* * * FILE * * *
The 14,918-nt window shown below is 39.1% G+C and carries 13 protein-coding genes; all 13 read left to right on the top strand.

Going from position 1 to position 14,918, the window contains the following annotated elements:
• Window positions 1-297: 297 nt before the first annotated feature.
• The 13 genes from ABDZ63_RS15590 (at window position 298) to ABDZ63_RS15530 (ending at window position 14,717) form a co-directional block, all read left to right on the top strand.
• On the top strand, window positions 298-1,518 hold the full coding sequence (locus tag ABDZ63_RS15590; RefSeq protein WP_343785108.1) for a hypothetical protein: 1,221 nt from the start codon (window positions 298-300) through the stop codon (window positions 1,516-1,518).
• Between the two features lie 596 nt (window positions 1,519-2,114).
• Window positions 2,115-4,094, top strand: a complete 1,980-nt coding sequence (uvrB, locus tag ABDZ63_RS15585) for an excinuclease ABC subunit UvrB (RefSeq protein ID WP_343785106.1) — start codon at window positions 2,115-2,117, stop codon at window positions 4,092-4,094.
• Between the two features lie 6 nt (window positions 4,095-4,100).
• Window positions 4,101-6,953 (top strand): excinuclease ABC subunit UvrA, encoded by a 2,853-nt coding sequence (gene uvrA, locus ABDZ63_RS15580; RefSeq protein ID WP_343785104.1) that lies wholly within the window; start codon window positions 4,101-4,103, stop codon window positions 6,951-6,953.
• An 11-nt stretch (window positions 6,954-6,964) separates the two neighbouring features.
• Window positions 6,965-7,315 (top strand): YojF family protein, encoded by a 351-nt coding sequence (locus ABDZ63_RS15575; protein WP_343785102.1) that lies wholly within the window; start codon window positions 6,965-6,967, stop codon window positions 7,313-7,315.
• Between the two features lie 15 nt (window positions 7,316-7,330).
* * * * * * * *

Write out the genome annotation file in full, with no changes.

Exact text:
The 14,918-nt window shown below is 39.1% G+C and carries 13 protein-coding genes; all 13 read left to right on the top strand.

Going from position 1 to position 14,918, the window contains the following annotated elements:
• Window positions 1-297: 297 nt before the first annotated feature.
• The 13 genes from ABDZ63_RS15590 (at window position 298) to ABDZ63_RS15530 (ending at window position 14,717) form a co-directional block, all read left to right on the top strand.
• On the top strand, window positions 298-1,518 hold the full coding sequence (locus tag ABDZ63_RS15590; RefSeq protein WP_343785108.1) for a hypothetical protein: 1,221 nt from the start codon (window positions 298-300) through the stop codon (window positions 1,516-1,518).
• Between the two features lie 596 nt (window positions 1,519-2,114).
• Window positions 2,115-4,094, top strand: a complete 1,980-nt coding sequence (uvrB, locus tag ABDZ63_RS15585) for an excinuclease ABC subunit UvrB (RefSeq protein ID WP_343785106.1) — start codon at window positions 2,115-2,117, stop codon at window positions 4,092-4,094.
• Between the two features lie 6 nt (window positions 4,095-4,100).
• Window positions 4,101-6,953 (top strand): excinuclease ABC subunit UvrA, encoded by a 2,853-nt coding sequence (gene uvrA, locus ABDZ63_RS15580; RefSeq protein ID WP_343785104.1) that lies wholly within the window; start codon window positions 4,101-4,103, stop codon window positions 6,951-6,953.
• An 11-nt stretch (window positions 6,954-6,964) separates the two neighbouring features.
• Window positions 6,965-7,315 (top strand): YojF family protein, encoded by a 351-nt coding sequence (locus ABDZ63_RS15575; protein WP_343785102.1) that lies wholly within the window; start codon window positions 6,965-6,967, stop codon window positions 7,313-7,315.
• Between the two features lie 15 nt (window positions 7,316-7,330).